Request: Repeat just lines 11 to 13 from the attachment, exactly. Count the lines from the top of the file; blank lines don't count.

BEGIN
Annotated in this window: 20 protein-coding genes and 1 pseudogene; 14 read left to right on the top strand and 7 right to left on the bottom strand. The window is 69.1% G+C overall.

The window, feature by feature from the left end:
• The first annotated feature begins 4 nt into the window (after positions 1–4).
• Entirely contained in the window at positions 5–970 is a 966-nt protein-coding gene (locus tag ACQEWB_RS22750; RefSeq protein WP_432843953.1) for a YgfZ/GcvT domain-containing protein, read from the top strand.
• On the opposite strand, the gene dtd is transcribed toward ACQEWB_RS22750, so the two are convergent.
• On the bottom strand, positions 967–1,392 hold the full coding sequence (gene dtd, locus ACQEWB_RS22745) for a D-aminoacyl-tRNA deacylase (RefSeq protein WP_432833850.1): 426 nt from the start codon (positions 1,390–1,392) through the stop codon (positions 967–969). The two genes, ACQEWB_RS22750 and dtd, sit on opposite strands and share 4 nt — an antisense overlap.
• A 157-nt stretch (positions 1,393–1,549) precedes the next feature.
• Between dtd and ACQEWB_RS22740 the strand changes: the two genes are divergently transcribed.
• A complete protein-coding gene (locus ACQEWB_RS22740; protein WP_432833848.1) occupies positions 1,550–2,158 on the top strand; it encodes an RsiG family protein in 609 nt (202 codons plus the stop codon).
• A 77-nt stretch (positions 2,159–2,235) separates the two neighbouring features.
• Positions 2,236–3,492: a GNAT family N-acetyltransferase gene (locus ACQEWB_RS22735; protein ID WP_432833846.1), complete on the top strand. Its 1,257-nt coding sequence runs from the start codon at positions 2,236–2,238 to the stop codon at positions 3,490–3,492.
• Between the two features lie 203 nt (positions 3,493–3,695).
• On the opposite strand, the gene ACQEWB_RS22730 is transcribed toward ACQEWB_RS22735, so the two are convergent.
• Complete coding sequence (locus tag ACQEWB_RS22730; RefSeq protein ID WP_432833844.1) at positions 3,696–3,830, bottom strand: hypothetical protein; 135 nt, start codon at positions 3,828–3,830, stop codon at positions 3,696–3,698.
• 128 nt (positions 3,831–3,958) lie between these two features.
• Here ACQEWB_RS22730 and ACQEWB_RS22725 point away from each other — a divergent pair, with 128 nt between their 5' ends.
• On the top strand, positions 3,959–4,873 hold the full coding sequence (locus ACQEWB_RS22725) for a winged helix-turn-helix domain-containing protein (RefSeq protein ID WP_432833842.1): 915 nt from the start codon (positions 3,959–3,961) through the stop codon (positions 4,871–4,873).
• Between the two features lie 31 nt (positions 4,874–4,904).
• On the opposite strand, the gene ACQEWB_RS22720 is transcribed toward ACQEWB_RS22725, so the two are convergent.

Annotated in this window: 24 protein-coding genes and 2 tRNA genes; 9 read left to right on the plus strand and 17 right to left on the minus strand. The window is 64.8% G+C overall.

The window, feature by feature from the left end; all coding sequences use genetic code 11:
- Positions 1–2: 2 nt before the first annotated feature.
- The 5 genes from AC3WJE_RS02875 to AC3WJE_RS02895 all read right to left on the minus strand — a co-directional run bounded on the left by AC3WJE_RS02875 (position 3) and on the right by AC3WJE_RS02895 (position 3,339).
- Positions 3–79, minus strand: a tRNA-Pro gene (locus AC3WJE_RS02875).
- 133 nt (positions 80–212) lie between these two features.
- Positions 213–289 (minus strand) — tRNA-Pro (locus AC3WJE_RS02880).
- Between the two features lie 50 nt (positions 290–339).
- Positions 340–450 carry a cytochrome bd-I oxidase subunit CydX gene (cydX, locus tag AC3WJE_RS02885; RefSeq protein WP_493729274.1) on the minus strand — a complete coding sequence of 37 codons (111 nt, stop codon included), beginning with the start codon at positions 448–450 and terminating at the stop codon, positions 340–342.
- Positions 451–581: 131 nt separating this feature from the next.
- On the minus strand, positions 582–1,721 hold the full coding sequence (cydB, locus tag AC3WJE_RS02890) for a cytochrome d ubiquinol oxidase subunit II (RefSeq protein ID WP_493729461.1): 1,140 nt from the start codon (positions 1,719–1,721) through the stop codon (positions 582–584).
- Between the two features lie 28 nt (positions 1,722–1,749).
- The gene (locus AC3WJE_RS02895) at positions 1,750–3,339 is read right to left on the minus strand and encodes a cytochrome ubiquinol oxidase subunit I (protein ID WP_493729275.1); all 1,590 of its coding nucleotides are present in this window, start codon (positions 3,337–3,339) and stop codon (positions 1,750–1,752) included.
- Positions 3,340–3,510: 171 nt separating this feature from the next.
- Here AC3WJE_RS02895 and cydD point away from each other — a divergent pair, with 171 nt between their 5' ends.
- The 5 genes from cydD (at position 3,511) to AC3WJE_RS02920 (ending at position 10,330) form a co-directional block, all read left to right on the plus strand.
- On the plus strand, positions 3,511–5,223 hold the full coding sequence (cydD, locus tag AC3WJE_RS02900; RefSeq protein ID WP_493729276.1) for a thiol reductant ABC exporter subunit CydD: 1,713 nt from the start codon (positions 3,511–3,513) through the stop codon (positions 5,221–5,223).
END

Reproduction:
• Positions 2,236–3,492: a GNAT family N-acetyltransferase gene (locus ACQEWB_RS22735; protein ID WP_432833846.1), complete on the top strand. Its 1,257-nt coding sequence runs from the start codon at positions 2,236–2,238 to the stop codon at positions 3,490–3,492.
• Between the two features lie 203 nt (positions 3,493–3,695).
• On the opposite strand, the gene ACQEWB_RS22730 is transcribed toward ACQEWB_RS22735, so the two are convergent.